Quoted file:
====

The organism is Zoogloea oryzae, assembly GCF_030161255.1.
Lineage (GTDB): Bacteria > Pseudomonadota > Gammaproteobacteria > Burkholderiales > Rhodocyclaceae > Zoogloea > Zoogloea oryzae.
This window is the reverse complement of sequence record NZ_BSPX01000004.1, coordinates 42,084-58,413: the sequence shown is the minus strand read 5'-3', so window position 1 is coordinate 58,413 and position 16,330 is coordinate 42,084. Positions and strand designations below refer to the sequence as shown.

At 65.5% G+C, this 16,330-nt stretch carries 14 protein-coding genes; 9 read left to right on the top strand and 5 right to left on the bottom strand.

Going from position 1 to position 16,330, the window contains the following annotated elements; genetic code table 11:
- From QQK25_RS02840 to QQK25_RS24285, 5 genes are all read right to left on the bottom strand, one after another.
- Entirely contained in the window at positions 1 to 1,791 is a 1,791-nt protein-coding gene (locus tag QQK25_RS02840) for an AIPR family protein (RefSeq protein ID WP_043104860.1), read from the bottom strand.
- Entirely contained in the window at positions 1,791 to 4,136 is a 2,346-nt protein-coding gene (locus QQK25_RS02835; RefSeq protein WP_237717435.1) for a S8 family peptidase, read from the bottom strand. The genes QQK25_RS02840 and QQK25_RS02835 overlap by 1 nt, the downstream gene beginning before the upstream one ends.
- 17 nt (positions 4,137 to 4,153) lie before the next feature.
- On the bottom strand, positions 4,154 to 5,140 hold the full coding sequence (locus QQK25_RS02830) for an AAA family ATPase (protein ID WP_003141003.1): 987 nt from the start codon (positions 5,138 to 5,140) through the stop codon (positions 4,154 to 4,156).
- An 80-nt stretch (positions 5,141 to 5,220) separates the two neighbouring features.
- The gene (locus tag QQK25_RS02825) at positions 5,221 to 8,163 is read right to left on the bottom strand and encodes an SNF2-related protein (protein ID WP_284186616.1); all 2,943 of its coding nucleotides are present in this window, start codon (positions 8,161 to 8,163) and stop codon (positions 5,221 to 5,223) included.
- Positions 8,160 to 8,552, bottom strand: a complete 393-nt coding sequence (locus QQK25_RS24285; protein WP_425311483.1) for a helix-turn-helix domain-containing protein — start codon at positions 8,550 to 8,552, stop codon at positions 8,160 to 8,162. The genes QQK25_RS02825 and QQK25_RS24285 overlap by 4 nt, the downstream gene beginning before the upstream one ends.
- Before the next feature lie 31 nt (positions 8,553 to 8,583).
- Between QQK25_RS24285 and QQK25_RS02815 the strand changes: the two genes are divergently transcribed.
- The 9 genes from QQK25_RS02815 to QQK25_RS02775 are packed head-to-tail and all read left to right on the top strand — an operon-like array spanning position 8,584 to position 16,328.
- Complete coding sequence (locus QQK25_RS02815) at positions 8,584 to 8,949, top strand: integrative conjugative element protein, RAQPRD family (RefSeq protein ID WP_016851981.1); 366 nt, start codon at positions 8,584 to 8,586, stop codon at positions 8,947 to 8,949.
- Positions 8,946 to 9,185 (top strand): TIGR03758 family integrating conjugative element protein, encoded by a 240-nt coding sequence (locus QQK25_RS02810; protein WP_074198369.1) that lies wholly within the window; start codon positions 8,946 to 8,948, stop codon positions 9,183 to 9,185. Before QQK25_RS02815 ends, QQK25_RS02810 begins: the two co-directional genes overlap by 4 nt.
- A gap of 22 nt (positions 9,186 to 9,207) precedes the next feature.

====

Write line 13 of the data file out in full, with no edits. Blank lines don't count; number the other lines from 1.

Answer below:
- Positions 8,160 to 8,552, bottom strand: a complete 393-nt coding sequence (locus QQK25_RS24285; protein WP_425311483.1) for a helix-turn-helix domain-containing protein — start codon at positions 8,550 to 8,552, stop codon at positions 8,160 to 8,162. The genes QQK25_RS02825 and QQK25_RS24285 overlap by 4 nt, the downstream gene beginning before the upstream one ends.